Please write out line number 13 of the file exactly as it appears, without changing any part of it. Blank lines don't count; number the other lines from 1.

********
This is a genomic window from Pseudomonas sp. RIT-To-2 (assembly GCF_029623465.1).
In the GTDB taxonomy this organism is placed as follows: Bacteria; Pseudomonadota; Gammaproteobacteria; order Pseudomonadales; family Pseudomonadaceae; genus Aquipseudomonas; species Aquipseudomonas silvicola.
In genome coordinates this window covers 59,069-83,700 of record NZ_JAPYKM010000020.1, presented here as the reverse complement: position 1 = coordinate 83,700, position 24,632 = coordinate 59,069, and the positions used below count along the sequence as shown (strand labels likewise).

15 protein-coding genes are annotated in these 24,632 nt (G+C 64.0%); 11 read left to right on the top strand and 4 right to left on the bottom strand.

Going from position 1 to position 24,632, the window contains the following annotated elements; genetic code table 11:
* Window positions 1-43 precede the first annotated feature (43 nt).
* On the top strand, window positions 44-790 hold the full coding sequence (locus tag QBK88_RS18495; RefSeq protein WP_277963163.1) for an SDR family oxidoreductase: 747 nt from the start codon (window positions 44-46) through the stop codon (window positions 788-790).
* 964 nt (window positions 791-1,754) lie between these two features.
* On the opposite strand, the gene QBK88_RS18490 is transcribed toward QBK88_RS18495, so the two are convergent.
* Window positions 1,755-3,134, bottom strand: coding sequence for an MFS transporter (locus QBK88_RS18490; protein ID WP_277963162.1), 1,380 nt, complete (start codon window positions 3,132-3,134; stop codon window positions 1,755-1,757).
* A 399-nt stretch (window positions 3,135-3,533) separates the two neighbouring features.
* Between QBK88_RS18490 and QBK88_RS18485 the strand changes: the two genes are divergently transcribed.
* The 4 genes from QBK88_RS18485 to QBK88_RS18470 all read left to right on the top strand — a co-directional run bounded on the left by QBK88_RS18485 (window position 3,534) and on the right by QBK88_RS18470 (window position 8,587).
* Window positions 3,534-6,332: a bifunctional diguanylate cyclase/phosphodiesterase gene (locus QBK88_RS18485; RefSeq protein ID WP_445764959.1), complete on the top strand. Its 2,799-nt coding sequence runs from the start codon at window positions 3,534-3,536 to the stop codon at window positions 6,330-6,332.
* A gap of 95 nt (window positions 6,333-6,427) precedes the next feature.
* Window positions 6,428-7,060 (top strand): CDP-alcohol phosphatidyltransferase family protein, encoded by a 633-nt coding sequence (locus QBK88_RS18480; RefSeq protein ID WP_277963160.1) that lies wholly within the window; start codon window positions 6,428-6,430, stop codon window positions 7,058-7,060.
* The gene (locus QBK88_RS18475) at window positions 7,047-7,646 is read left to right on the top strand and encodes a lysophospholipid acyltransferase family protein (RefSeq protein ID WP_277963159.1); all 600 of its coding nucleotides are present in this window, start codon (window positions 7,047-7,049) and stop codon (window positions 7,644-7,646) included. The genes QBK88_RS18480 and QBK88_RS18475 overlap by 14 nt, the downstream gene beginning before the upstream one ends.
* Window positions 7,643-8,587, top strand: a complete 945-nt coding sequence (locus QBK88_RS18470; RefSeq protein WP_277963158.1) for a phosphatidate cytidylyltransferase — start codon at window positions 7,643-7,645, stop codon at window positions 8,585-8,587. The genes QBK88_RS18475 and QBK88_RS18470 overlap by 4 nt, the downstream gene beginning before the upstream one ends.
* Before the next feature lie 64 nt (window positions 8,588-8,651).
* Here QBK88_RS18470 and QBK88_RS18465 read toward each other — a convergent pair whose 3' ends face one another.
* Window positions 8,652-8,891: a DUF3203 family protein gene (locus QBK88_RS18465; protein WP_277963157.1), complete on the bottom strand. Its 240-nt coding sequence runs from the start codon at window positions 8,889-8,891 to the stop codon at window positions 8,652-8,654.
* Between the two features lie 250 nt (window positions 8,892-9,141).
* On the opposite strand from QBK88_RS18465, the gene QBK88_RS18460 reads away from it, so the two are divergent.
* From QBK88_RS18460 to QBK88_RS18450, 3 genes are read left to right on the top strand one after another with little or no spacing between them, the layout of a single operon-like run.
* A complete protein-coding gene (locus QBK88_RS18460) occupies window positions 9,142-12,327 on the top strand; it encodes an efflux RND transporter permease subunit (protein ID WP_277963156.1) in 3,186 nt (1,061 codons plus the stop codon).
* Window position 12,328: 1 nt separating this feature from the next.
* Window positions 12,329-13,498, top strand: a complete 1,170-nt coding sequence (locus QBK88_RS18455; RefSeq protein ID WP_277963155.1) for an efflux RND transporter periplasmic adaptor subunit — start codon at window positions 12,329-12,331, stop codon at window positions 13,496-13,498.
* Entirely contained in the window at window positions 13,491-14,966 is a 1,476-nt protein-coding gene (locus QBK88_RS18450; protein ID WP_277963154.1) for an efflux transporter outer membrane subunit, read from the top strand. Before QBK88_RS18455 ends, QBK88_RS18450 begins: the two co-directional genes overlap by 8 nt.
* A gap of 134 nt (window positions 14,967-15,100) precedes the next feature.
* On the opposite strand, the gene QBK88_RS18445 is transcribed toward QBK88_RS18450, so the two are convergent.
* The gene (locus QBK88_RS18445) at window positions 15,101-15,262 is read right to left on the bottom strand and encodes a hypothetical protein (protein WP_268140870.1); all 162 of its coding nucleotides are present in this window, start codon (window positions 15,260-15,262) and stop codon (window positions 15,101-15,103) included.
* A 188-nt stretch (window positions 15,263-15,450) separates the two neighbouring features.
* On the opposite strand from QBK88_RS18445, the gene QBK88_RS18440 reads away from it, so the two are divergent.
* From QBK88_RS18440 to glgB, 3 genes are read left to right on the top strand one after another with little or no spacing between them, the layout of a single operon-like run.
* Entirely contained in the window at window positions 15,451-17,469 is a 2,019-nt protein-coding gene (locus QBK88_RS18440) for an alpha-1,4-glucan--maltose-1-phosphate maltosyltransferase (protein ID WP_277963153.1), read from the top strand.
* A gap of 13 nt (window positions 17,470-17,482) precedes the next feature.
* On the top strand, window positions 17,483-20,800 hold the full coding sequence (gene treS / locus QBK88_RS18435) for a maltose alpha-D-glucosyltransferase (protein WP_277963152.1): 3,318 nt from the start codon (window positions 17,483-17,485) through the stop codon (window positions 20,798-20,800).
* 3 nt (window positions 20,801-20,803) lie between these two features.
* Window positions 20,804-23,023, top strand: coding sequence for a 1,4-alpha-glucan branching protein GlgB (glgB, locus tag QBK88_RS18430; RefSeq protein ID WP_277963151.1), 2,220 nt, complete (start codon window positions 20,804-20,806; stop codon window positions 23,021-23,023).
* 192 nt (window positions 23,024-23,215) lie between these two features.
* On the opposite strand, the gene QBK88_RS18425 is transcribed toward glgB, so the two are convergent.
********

* The 4 genes from QBK88_RS18485 to QBK88_RS18470 all read left to right on the top strand — a co-directional run bounded on the left by QBK88_RS18485 (window position 3,534) and on the right by QBK88_RS18470 (window position 8,587).